Anne Stinson - May 2007

The Great Depression, Despair & Hope in Troubled Times
Anne Stinson

   Sandwiched between two tumultuous decades - the Roaring Twenties, filled with excess and frivolity, and the 1940s, a terrible war of worldwide scope - the 1930s Great Depression tested and scarred the generation that struggled to survive it. Two books at hand shine a spotlight on those hard times - one book set on the Eastern Shore and the other in Oklahoma’s Dust Bowl.
    Beginning close to home, Down on the Shore: the Family and Place that Forged a Poet’s Voice by Adele V. Holden. Paperback, Tidewater Publishers, 248 pp., $15.95, chronicles a childhood alternating between pervasive fear and family warmth. The fear was a normal response to being African-American in a climate of racial prejudice manifesting itself in two lynchings not far from Pocomoke City, the small town where Holden and her extended family lived.
    In December 1931, a white mob in Salisbury took a black man, Matthew Williams, out of jail and hanged him on the Courthouse lawn. Less than two years later, a black man in Princess Anne befell the same atrocity. The message was frightening and crystal clear. “The colored,” as they were called, had better be obedient and invisible.
    Some few black people, while being “respectable and not uppity,” worked within the system to change the status quo. One of those brave souls was Adele Holden’s father. Among his fine qualities were love of family, love of his church and a reverence for education. In an era when “colored schools” were furnished with discarded desks and books from schools for white children, his self-appointed mission was to persuade the all-white school board to lengthen opportunities for his children beyond Pocomoke City’s ninth grade.
    It took charm, tact and persistence for the author’s father, Snow Holden, to wring permission for the addition of a tenth grade, with the clear understanding that it was for one year only and would not be restored. The closest high school for black children, one that awarded a diploma at the end of the eleventh grade, was in Snow Hill.
    When Snow Holden mentioned to a sympathetic politician that a brand new school for white children was partly empty due to under-enrollment and black children could use the extra space, a chill fell over the discussion.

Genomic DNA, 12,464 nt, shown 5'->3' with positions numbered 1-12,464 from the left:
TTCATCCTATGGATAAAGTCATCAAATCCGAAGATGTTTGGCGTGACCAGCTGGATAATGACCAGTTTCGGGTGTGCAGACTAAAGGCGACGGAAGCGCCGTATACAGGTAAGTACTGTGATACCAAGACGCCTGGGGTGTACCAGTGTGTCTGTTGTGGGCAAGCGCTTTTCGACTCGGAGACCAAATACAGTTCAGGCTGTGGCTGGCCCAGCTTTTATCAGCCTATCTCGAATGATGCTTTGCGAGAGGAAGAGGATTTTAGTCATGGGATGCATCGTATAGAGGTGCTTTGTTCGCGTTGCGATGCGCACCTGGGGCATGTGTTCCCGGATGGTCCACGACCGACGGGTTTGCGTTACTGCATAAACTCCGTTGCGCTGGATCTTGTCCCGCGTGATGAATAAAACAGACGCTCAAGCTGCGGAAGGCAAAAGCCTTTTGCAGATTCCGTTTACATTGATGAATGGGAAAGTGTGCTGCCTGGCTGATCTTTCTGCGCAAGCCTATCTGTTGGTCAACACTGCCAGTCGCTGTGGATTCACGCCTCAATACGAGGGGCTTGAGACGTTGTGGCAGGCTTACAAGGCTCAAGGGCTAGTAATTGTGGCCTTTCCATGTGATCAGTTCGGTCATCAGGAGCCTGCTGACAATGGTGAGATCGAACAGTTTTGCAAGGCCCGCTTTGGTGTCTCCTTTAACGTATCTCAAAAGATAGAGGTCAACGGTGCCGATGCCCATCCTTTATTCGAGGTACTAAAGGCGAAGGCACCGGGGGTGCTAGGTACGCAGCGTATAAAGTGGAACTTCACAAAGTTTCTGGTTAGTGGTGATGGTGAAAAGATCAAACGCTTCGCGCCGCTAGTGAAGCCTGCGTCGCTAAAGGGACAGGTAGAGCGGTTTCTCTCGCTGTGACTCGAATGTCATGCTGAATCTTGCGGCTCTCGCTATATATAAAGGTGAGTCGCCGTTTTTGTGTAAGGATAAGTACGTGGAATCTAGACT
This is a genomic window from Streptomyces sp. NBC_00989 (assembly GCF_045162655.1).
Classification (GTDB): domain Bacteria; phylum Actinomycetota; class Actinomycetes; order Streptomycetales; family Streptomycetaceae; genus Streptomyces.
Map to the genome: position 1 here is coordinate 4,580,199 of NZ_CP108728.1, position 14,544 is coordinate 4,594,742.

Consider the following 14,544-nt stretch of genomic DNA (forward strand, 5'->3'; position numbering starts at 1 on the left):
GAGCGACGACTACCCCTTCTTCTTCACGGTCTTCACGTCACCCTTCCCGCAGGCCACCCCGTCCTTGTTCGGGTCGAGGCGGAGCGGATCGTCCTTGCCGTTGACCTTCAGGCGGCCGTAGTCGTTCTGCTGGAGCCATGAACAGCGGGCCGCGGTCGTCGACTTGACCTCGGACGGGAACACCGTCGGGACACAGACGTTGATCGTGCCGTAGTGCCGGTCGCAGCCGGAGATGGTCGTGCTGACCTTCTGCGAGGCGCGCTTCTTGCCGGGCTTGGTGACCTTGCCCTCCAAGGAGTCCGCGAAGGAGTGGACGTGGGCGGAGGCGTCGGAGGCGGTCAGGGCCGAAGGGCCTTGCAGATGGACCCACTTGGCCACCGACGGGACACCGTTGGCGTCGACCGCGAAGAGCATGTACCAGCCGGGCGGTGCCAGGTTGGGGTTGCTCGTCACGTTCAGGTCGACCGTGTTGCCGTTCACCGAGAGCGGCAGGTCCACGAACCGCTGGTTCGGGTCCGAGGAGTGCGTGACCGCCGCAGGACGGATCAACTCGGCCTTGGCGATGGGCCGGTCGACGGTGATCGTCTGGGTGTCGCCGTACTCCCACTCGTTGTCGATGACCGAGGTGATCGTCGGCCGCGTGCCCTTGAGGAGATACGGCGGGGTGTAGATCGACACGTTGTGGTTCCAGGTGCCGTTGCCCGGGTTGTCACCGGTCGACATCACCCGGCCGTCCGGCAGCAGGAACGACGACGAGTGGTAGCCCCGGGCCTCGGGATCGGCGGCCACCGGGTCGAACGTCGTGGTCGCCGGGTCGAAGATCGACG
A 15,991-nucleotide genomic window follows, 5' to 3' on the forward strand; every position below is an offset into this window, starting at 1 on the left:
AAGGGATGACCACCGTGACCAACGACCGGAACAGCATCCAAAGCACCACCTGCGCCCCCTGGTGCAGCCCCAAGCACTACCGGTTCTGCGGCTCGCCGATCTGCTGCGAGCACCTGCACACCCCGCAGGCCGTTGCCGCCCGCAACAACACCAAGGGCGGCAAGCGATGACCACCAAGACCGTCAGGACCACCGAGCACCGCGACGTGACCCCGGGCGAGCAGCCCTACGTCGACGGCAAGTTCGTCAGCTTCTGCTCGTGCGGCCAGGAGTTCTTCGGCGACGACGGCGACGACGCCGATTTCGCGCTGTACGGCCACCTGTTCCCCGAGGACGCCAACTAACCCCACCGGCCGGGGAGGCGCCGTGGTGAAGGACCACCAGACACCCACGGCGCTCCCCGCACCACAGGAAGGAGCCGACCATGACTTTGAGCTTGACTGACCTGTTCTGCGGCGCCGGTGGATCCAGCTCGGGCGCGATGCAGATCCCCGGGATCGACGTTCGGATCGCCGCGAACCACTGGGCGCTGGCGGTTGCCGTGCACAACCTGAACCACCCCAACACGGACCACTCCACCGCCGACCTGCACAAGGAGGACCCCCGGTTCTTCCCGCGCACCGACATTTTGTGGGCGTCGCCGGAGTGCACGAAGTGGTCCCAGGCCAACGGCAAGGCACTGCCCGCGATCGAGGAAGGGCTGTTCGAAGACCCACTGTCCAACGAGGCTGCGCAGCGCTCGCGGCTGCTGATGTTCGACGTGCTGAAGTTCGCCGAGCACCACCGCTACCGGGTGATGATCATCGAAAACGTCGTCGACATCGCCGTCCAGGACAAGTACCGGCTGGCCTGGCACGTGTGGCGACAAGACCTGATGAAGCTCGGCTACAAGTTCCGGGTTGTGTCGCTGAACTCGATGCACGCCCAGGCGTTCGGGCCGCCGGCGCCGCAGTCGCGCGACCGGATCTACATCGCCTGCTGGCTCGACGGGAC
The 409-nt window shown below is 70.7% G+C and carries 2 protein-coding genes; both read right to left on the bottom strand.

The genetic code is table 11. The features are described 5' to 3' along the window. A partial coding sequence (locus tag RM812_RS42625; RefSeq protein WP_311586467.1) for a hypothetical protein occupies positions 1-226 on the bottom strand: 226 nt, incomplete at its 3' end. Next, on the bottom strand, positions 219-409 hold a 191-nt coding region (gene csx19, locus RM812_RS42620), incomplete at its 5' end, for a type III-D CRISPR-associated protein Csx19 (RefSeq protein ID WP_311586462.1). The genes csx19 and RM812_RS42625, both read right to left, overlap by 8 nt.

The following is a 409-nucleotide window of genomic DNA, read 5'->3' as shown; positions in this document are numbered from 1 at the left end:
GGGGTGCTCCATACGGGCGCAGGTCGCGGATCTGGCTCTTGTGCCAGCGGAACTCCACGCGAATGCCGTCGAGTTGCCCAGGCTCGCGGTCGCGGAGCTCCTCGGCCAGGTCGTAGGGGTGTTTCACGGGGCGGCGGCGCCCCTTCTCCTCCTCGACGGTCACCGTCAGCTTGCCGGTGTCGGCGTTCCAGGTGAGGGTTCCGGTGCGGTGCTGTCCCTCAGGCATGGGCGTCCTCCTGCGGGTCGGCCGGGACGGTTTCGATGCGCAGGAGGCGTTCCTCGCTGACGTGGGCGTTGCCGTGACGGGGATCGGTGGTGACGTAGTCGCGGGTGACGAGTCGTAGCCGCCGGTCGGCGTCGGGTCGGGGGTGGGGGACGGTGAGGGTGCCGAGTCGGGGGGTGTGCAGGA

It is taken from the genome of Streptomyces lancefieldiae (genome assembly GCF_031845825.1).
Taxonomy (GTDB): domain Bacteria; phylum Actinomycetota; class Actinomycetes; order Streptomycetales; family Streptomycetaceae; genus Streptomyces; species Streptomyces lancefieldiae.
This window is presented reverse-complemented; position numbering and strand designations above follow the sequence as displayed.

Shortly afterward, Adele’s mother, Jane, was delivering washing to the mayor’s wife, who warned her that “Snow’s been running his mouth about things he’d best leave alone. I’d sure hate to see... Just talk to him, Jane. Mr. Griffin {the mayor} is right bothered. That’s all I’ve got to say.”
Adele’s mother had nightmares at the implied threat. “Then I fully understood,” Holden writes, “the current of terror that flowed through our humble life along the Pocomoke River.”
    Determined that his children complete high school, Adele’s father borrowed a car to drive her and her brother the 13 miles to and from Snow Hill Colored High School in the county seat, where they earned diplomas. Adele was inspired by the school principal, a young man who was a graduate of Morgan State College, the traditionally black training school for teachers in Baltimore.
    Her father could only scrape up tuition for one child, and Adele’s brother was enrolled at Hampton Institute in Hampton, Virginia, with work-study financial help while Adele hired out doing housework and as a dishwasher in a restaurant while she saved money for college. A year later, she was off to Morgan State, boarding with a family friend in return for being worked almost to death. By the end of her freshman year her health was so fragile she was forced to stay at home for a year to restore her strength.
    Adele Holden graduated from Morgan State, now Morgan State University, in 1940. Most of her teaching career was at Dunbar High School and Baltimore Junior College (now Baltimore City Community College), from which she retired in 1982. In 1965 she studied at the writing seminars at Johns Hopkins University. Her first book, Figurines and Other Poems, was published in 1971.